Two variations of find someone who:
Give students a worksheet with 25 “find someone who” statements in a 5×5 grid, one statement in each box. Before the mingle begins, explain these rules: each time they get the proper answer, they need to put an X in the box, along with the person’s name. If they get five in a row (horizontally, vertically, or diagonally), they must shout out BINGO! You can give a prize to the winner.
In his fantastic book, Drama and Improvisation (Oxford), Ken Wilson offers a memorable twist on Find Someone Who. His version dispenses with the handout. Instead, students write down an interesting fact about themselves on a slip of paper and give them to their teacher. Next, the teacher wanders around asking questions in order to find the authors, while students pay attention to the facts as they hear them. Finally, students report back on what they learned about their classmates.
Another mingle activity for the first week of class is learning names. Before starting the activity, you can drill common expressions such as “What’s your name”, “Nice to meet you.” “How do I spell that?” or “Could you say that again?” Also, you can demonstrate a proper handshake. You can quiz them on names after the mingle.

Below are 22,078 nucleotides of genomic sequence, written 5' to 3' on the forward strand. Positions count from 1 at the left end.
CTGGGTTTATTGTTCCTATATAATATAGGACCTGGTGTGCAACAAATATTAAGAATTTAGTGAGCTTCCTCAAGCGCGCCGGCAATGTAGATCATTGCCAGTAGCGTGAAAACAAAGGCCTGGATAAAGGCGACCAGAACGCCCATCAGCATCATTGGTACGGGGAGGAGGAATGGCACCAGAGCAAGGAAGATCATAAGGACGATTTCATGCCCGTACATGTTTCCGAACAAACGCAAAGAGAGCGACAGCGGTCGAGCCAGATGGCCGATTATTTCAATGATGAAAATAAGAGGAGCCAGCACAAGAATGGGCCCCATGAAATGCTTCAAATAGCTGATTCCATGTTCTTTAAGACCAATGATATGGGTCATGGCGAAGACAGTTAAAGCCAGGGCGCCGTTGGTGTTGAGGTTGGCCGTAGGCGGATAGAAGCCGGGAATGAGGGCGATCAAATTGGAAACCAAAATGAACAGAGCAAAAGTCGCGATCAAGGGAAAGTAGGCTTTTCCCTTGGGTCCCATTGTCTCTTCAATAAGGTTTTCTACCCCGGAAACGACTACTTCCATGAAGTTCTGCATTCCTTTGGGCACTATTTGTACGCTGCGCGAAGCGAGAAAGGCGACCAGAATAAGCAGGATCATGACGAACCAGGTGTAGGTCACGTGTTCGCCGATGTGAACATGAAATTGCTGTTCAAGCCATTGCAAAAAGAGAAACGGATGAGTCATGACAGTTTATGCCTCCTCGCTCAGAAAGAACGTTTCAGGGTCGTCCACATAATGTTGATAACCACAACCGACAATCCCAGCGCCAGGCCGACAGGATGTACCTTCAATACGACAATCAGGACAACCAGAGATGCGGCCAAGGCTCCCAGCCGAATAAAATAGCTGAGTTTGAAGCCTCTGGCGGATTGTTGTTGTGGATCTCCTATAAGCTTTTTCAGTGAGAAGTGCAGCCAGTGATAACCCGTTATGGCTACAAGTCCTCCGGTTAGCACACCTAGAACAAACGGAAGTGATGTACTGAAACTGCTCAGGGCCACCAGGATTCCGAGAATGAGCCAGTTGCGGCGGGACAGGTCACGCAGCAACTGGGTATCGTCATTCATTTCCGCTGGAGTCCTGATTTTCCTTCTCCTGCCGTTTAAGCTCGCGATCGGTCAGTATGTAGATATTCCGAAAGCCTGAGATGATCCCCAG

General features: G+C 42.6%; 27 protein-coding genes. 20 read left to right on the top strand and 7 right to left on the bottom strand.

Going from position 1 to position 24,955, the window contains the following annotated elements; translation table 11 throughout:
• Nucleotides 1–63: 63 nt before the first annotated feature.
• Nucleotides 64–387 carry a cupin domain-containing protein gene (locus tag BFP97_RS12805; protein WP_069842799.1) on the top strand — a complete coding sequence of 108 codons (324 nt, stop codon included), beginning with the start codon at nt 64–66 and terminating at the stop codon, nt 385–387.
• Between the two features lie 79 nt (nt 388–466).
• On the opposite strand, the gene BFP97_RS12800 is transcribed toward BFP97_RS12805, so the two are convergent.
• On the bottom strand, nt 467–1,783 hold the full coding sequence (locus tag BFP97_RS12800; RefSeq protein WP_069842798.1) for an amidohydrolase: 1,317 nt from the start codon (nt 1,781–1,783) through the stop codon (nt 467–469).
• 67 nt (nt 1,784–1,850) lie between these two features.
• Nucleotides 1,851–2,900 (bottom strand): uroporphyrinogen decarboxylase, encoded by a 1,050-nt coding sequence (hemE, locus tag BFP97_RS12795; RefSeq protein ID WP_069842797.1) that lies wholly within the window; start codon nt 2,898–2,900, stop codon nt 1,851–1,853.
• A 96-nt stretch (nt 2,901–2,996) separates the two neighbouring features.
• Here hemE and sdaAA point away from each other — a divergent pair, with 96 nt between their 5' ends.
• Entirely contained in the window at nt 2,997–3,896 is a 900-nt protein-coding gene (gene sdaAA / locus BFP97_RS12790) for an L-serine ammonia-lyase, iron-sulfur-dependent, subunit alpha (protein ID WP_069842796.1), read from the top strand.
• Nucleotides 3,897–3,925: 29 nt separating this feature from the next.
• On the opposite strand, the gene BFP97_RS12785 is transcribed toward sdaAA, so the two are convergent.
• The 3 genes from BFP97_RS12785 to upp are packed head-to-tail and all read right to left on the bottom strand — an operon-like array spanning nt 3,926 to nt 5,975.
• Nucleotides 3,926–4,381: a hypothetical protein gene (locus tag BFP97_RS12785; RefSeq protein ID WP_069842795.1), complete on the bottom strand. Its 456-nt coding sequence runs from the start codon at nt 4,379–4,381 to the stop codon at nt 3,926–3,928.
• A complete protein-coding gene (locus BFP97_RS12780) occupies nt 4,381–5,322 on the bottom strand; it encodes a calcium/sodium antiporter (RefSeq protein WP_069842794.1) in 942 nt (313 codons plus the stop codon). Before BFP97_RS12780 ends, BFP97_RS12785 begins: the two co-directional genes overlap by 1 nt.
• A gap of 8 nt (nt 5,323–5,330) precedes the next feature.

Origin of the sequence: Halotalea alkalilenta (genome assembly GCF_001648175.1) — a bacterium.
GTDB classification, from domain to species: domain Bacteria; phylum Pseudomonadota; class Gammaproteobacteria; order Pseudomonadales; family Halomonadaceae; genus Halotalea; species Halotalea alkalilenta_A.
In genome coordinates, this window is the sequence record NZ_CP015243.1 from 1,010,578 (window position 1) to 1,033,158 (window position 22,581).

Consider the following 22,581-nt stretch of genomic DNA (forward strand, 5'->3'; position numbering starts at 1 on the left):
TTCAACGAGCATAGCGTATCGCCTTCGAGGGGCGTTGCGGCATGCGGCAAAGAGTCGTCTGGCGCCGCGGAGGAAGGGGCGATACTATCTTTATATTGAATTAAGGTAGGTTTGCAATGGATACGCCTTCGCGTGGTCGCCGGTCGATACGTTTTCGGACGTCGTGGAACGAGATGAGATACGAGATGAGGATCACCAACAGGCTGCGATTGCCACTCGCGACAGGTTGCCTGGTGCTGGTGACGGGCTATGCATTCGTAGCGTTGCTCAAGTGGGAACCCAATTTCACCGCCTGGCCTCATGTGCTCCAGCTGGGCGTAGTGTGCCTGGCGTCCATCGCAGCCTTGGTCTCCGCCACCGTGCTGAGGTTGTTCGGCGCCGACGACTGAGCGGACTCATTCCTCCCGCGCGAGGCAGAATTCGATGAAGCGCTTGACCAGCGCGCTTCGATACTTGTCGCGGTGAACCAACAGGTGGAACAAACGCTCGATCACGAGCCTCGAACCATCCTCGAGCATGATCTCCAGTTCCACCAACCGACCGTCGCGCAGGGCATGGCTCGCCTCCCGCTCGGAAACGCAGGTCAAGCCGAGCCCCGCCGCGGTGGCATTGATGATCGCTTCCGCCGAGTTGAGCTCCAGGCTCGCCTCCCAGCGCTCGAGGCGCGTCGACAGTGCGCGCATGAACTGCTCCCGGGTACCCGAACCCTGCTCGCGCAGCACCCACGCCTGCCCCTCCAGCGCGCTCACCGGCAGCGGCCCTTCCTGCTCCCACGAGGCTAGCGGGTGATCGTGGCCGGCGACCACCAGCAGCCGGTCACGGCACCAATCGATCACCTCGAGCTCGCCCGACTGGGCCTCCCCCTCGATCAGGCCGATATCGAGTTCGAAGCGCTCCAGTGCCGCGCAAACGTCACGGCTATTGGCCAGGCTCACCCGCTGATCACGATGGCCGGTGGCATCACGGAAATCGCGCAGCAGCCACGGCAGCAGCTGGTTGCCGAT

Ask students to think of a question they want to ask some of their classmates. You can give them some question starters (Can you …? Do you like …? Have you ever …?) if they can’t think of anything. Then, get them to mingle, asking and answering questions as they move. An option here is to get students to exchange questions with the other student each time, so that they’re constantly learning and using new questions in each interaction.
Work together with your students to think of some things that a person could be complimented on (some examples: hair, clothes, personality, ideas, etc.) Generate a few ways to compliment someone in English (You have a beautiful smile! I like your shoes! You’re very thoughtful!). Do a mingle where students go around and compliment each other.
Guess the Answer
Ask each student to think of an answer to a personal question. The question should be a little hard to guess. During the mingle, a student says the answer (e.g. 8 or The Hunger Games) and challenges the other student to guess the question that goes with the answer. (e.g. What’s my shoe size? What’s my favorite book?) Each time they give the other student three opportunities to guess before revealing the question.
Give students a simple role play situation, such as a cocktail party or two good friends who haven’t seen each other for many years. Choose a few students to tell you what they might say in this situation. Then they mingle, doing a brief role play each time.